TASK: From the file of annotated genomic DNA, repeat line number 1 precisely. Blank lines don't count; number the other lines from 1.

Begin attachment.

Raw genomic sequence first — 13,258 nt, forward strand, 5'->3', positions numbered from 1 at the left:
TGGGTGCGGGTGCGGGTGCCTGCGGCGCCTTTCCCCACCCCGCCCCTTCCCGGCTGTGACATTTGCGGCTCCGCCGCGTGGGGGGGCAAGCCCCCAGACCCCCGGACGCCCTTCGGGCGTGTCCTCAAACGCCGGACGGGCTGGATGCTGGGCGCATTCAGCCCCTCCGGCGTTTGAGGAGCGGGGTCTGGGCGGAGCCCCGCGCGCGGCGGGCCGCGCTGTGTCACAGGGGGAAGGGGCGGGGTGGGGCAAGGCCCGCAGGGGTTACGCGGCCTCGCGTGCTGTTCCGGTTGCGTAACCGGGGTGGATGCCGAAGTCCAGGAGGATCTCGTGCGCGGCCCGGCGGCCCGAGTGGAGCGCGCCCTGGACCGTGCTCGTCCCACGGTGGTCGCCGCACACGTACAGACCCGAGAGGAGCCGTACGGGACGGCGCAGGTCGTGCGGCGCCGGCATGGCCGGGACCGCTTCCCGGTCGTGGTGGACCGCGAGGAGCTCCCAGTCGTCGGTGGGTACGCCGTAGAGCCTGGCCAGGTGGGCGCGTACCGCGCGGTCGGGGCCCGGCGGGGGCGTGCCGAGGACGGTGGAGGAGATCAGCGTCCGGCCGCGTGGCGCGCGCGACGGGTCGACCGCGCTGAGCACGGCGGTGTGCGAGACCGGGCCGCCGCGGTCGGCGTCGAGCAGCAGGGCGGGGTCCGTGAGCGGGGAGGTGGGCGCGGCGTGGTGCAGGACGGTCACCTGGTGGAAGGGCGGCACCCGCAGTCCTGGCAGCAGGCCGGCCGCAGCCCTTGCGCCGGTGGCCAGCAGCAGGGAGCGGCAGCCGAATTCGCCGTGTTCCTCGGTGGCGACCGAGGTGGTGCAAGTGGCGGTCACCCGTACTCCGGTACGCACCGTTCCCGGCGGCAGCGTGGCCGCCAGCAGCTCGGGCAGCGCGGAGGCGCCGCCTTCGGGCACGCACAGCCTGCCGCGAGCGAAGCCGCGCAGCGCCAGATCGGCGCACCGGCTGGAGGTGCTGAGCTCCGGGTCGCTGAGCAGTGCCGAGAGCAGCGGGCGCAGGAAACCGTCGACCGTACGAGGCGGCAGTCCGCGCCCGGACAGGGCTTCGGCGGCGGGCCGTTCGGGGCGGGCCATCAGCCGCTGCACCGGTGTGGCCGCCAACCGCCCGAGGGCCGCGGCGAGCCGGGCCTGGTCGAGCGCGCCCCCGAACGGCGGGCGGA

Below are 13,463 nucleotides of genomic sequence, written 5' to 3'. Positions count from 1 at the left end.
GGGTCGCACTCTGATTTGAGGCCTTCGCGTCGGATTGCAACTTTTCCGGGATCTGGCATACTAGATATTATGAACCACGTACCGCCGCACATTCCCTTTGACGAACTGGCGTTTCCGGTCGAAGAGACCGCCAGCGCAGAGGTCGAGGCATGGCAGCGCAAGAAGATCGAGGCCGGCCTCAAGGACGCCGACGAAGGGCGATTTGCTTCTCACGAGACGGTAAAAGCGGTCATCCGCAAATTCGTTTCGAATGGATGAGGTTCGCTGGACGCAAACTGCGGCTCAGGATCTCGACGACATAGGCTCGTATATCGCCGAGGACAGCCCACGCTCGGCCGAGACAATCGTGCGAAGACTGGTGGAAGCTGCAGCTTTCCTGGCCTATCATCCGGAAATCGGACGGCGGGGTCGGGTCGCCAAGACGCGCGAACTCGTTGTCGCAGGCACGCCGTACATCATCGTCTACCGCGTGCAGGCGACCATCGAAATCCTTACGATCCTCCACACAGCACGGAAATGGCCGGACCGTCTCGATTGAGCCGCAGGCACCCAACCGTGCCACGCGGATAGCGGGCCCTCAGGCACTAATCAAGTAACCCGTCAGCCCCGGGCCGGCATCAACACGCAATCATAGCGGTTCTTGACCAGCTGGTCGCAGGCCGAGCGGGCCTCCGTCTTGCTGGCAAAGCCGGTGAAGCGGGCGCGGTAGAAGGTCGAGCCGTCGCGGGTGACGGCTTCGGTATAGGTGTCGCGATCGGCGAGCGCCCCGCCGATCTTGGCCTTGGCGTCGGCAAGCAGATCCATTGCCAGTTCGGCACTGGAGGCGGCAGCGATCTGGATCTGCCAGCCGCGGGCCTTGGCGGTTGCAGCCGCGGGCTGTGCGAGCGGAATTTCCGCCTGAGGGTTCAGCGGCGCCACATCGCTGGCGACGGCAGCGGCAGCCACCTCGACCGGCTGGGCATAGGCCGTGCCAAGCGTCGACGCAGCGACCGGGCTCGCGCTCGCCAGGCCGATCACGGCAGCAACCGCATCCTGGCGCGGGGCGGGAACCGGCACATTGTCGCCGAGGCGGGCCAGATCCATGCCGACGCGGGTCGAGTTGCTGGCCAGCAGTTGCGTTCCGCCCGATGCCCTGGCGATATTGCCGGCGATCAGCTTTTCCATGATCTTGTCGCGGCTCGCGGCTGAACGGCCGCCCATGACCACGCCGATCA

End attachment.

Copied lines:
Raw genomic sequence first — 13,258 nt, forward strand, 5'->3', positions numbered from 1 at the left: